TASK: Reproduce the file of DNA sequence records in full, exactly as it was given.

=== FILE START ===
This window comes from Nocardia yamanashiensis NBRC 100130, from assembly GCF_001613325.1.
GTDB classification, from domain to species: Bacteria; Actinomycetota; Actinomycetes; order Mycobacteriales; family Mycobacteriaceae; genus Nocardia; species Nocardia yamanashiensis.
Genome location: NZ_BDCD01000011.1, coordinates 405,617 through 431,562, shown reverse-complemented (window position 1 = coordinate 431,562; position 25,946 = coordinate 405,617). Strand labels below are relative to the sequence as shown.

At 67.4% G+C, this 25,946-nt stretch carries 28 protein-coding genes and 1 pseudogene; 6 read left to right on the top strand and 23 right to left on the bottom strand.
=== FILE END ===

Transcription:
This window comes from Nocardia yamanashiensis NBRC 100130, from assembly GCF_001613325.1.
GTDB classification, from domain to species: Bacteria; Actinomycetota; Actinomycetes; order Mycobacteriales; family Mycobacteriaceae; genus Nocardia; species Nocardia yamanashiensis.
Genome location: NZ_BDCD01000011.1, coordinates 405,617 through 431,562, shown reverse-complemented (window position 1 = coordinate 431,562; position 25,946 = coordinate 405,617). Strand labels below are relative to the sequence as shown.

At 67.4% G+C, this 25,946-nt stretch carries 28 protein-coding genes and 1 pseudogene; 6 read left to right on the top strand and 23 right to left on the bottom strand.